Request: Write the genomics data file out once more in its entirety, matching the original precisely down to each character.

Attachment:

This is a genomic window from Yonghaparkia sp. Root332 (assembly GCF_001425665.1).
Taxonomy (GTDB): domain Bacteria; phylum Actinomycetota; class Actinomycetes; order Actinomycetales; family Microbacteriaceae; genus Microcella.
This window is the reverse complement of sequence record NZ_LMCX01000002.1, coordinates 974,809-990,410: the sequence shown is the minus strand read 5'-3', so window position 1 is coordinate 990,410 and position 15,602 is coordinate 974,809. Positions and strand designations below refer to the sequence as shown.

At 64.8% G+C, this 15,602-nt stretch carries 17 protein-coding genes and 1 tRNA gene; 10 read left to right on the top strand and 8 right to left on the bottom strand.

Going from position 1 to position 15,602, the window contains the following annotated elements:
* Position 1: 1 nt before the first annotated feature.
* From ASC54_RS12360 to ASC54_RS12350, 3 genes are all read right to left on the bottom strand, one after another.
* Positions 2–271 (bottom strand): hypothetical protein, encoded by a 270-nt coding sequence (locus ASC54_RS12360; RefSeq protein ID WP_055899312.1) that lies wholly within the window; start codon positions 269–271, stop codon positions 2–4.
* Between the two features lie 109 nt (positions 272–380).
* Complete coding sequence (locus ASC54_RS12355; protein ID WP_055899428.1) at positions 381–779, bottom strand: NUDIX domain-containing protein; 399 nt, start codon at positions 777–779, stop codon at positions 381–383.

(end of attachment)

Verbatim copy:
This is a genomic window from Yonghaparkia sp. Root332 (assembly GCF_001425665.1).
Taxonomy (GTDB): domain Bacteria; phylum Actinomycetota; class Actinomycetes; order Actinomycetales; family Microbacteriaceae; genus Microcella.
This window is the reverse complement of sequence record NZ_LMCX01000002.1, coordinates 974,809-990,410: the sequence shown is the minus strand read 5'-3', so window position 1 is coordinate 990,410 and position 15,602 is coordinate 974,809. Positions and strand designations below refer to the sequence as shown.

At 64.8% G+C, this 15,602-nt stretch carries 17 protein-coding genes and 1 tRNA gene; 10 read left to right on the top strand and 8 right to left on the bottom strand.

Going from position 1 to position 15,602, the window contains the following annotated elements:
* Position 1: 1 nt before the first annotated feature.
* From ASC54_RS12360 to ASC54_RS12350, 3 genes are all read right to left on the bottom strand, one after another.
* Positions 2–271 (bottom strand): hypothetical protein, encoded by a 270-nt coding sequence (locus ASC54_RS12360; RefSeq protein ID WP_055899312.1) that lies wholly within the window; start codon positions 269–271, stop codon positions 2–4.
* Between the two features lie 109 nt (positions 272–380).
* Complete coding sequence (locus ASC54_RS12355; protein ID WP_055899428.1) at positions 381–779, bottom strand: NUDIX domain-containing protein; 399 nt, start codon at positions 777–779, stop codon at positions 381–383.